Lenny sniffed at the heavy smell of stale cigarette smoke and cheap booze permeating the room and nodded at his partner, “Okay, Lamar, let’s get started. Call the tech’ guys and re-check the house for anyone else, right?”

As he carefully scanned the room, Lenny immediately noted the absence of both a gun and any spent cartridges. So, the two men had been shot with a revolver, but where was it? Looking around, it seemed to him that the old guy had been sleeping, or at least dozing, in the battered Lazy-Boy recliner now canted against one wall. Obviously there had been some sort of fight, judging by the position of the recliner, the wine bottle and ash tray on the floor as well as the up-ended metal side-table and the TV set lying on its back beside a smashed wood stand. An old lamp with a low wattage bulb was still alight in the corner of the room but Lenny could see everything clearly as daylight from the progressing dawn crept into the room. He made notations in his notebook that an intermittently conscious late middle aged white male with a gun shot wound in his right shoulder had been transported from the crime scene to hospital by EMS personnel. The body of a half-naked white male, apparently shot, was also found at the crime scene.

While he waited for the Crime Laboratory people to arrive, he examined the body lying in the doorway between the front room and the bedroom behind it. The dead man was much younger than the wounded man. The bullet appeared to have gone straight into the heart, presumably killing him near instantaneously. Lenny noted the absence of any blood spatter, presumably he had been killed by a small caliber revolver. Lenny also saw that there were no powder residues on the torso, ‘Mmm’ he thought, ‘shot from across the room. Wonder if there were powder burns or gun shot residue on the old guy who was shot? Got to check that out.’ The dead man seemed to be even younger than Lenny first thought, probably about 18 or 19, and was well-built, blonde haired and blue-eyed, very much your typical Billy-boy. Curiously, he was clad only in baggy cut-off sweat pants which were pulled down from his waist, almost exposing his genitalia.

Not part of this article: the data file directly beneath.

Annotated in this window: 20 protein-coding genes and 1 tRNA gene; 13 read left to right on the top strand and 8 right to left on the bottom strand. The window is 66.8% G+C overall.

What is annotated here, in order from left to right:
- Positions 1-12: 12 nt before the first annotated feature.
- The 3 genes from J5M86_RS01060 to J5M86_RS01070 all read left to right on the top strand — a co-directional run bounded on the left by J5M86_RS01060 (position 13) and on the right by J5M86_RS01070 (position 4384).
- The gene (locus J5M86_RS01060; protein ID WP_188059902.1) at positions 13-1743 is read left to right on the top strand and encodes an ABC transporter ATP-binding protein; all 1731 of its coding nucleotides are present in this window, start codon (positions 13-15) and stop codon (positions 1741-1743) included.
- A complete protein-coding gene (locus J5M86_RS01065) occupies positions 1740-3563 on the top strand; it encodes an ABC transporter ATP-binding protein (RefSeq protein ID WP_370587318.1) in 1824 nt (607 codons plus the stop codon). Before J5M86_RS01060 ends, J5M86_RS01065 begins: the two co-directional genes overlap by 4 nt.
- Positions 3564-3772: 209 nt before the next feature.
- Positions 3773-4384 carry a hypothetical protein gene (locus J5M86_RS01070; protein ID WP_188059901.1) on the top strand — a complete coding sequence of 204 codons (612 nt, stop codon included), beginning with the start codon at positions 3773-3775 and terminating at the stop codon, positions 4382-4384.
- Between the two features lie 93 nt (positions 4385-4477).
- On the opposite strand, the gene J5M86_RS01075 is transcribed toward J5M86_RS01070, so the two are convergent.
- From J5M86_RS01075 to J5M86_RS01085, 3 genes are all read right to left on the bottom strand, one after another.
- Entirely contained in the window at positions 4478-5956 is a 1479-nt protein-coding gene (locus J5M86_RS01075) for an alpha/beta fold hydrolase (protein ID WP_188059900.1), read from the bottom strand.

Lamar returned to the front room, “All clear. Back door’s locked, every other room is empty. Nothing out back, either. Looks as though one of them, the young guy I think, was sleeping in the bedroom.” He looked down at the dead body, “That’s odd.”

“What’s odd? Whadda ya see?”

“His pants are pulled down.”


“Do you think he and the old man were getting it on and then things went wrong between ‘em?”

“Could be,” said Lenny, “might explain things, but maybe not. Who are these guys anyway?”

“Bills and envelopes on the kitchen table indicate that the house belongs to a Sidney Brown. Since there’s also a pension check to Sidney Brown from Bethlehem Steel on the table, my betting is that that’s who the old man is. I wonder who the young guy is; could he be the old guy’s lover?”